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The mathematics of hypothetical extraction of energy from the vacuum

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posted on Dec, 18 2011 @ 10:51 AM
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reply to post by JibbyJedi
 






posted on Dec, 18 2011 @ 10:54 AM
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Originally posted by yampa

Any person with decent common sense should not accept theories from rouge scientists ...


Arbitrageur dealt with the physics, but I just want to say I do agree with you on one thing: rouge scientists are evil. The only scientists I trust are blue ones.



posted on Dec, 18 2011 @ 11:09 AM
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Originally posted by CLPrime

Originally posted by yampa

Any person with decent common sense should not accept theories from rouge scientists ...


Arbitrageur dealt with the physics, but I just want to say I do agree with you on one thing: rouge scientists are evil. The only scientists I trust are blue ones.


Arbitrageur seems like he has a considerably better grasp on the physics than yourself. Are you really sure about the reality of the babble you keep outputting here? The fact that out of a whole page of specific criticism about current models, you choose to pick up on a typo is highly indicative.



posted on Dec, 18 2011 @ 11:18 AM
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reply to post by yampa
 


I'm sorry...I have a sense of humor.


Arbitrageur seems like he has a considerably better grasp on the physics than yourself.


Arbitrageur definitely has a very good grasp of physics. In this case, he was obviously awake to respond to you before I was, and this is his thread. He's doing a fine job discussing this with you, he doesn't need me.
Have you read the rest of my posts in this thread? Have you read the rest of my posts on ATS? My grasp of physics speaks for itself.



posted on Dec, 18 2011 @ 11:27 AM
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Originally posted by Arbitrageur
Some models are useful. Our model of quantum mechanics is very useful as it makes extremely accurate predictions.

But by all means if you have different atomic models and images of atoms that look like your models, please share them with us. If you don't, I think we have just cause to be impressed by these images as evidence that our models are on the right track. Some of these shapes in our models are pretty odd, so the matching images generated from real atoms can't just be coincidence, can they?


Isn't it absolutely amazing that if I google "extremely accurate predictions", the first hit I get is:
en.wikipedia.org...
en.wikipedia.org/wiki/Precision_tests_of_QED

Why, it's almost as if you're repeating blindly what it is you're think you're supposed to be saying, rather than putting your own analysis forward.

You are correct that Feynman's diagrams showed some kind of pictographic representation of his math. It did not depict quantum particle motion, because he said over and over that it was not possible to do this with anything but probability math.

You link to a perfectly acceptable set of diagrams. I am not claiming that there is no such thing as electrons, protons, neutrons, photons etc. I am not denying any data. What I am claiming is that the models that you are all lauding here are nowhere near as efficient or sane as you believe. This is entirely evident by the fact you are all sitting around trying to guess how much energy you could get out of a nothing.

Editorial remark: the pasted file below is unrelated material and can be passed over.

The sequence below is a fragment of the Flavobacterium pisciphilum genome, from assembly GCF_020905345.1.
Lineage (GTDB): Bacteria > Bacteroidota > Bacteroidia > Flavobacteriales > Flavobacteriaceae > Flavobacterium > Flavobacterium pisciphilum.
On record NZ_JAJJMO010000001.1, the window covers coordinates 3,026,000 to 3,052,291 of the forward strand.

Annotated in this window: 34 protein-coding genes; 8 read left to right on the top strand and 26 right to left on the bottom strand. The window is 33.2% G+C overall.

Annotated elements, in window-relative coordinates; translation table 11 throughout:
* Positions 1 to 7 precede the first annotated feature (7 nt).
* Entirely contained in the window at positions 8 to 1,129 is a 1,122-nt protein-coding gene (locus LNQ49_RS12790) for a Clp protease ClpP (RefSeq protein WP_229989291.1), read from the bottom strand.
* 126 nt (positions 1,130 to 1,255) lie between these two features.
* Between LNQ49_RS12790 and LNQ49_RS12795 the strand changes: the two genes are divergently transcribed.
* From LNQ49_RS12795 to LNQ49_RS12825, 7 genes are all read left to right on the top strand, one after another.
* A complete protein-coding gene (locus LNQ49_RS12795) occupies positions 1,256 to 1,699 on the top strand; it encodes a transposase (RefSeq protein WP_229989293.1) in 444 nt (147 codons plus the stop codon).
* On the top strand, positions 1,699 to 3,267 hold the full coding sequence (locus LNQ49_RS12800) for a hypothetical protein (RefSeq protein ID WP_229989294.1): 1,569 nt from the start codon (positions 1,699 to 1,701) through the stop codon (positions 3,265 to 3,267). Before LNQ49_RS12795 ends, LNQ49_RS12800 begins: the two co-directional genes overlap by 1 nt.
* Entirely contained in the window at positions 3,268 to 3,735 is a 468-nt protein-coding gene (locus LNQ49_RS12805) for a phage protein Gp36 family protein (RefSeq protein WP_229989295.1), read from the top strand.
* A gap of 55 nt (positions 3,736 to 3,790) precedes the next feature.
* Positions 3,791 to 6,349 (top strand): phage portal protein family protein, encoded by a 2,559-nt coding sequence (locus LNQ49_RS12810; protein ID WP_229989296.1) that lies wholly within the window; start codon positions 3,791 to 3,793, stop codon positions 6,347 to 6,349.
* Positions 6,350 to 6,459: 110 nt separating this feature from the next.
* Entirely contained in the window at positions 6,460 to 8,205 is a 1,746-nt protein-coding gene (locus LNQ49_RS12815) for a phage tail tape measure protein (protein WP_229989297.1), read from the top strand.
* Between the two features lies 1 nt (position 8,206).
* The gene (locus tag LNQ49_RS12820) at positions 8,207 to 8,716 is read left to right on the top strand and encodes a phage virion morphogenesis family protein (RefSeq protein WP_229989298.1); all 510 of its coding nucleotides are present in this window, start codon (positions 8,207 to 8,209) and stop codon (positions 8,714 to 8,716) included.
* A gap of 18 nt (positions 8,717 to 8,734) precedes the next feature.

No sane science would permit this discussion.
edit on 18-12-2011 by yampa because: (no reason given)



posted on Dec, 18 2011 @ 11:30 AM
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Originally posted by CLPrime

Originally posted by Arbitrageur

I'm not sure my calculator had enough digits anyway (just kidding, 113 is a lot of zeroes though. I thought a googol was a lot and it's something like 10 trillion googols, right?).


I bet your calculator can't handle a googolplex.
And I dare you to ask it to calculate Graham's number.
I sometimes use this software calculator, it's pretty decent:

www.calculator.org...

I just tested it. I can enter 10^308, but if I multiply that by 10, I get "overflow error" so it apparently can't handle 10^309.

I'm not sure why that's where it overflows, but there must be a reason. So yeah, a googolplex is out of the question on that one. There probably aren't many people working with googolplexes so calculators that can handle it might be rare. I probably could have calculated the number of coffee cups though!



posted on Dec, 18 2011 @ 11:54 AM
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Originally posted by yampa
you are all sitting around trying to guess how much energy you could get out of a nothing.

No sane science would permit this discussion.
It's an educated guess based on an actual measurement.

One thing to keep in mind is that all models have a useful range. If you use the model inside that useful range, you can get accurate predictions, and if you try to apply the model outside that useful range, the predictions may no longer be accurate. This isn't an inherent defect in the model as I see it, it's just the way all models I've ever seen work. The only perfect answers come from observing nature itself and not from models.

So we made measurements of the cosmological constant using multiple tools such as WMAP. These measurements are not guesses, they are relatively accurate measurements. That's what I used for the calculations in my OP.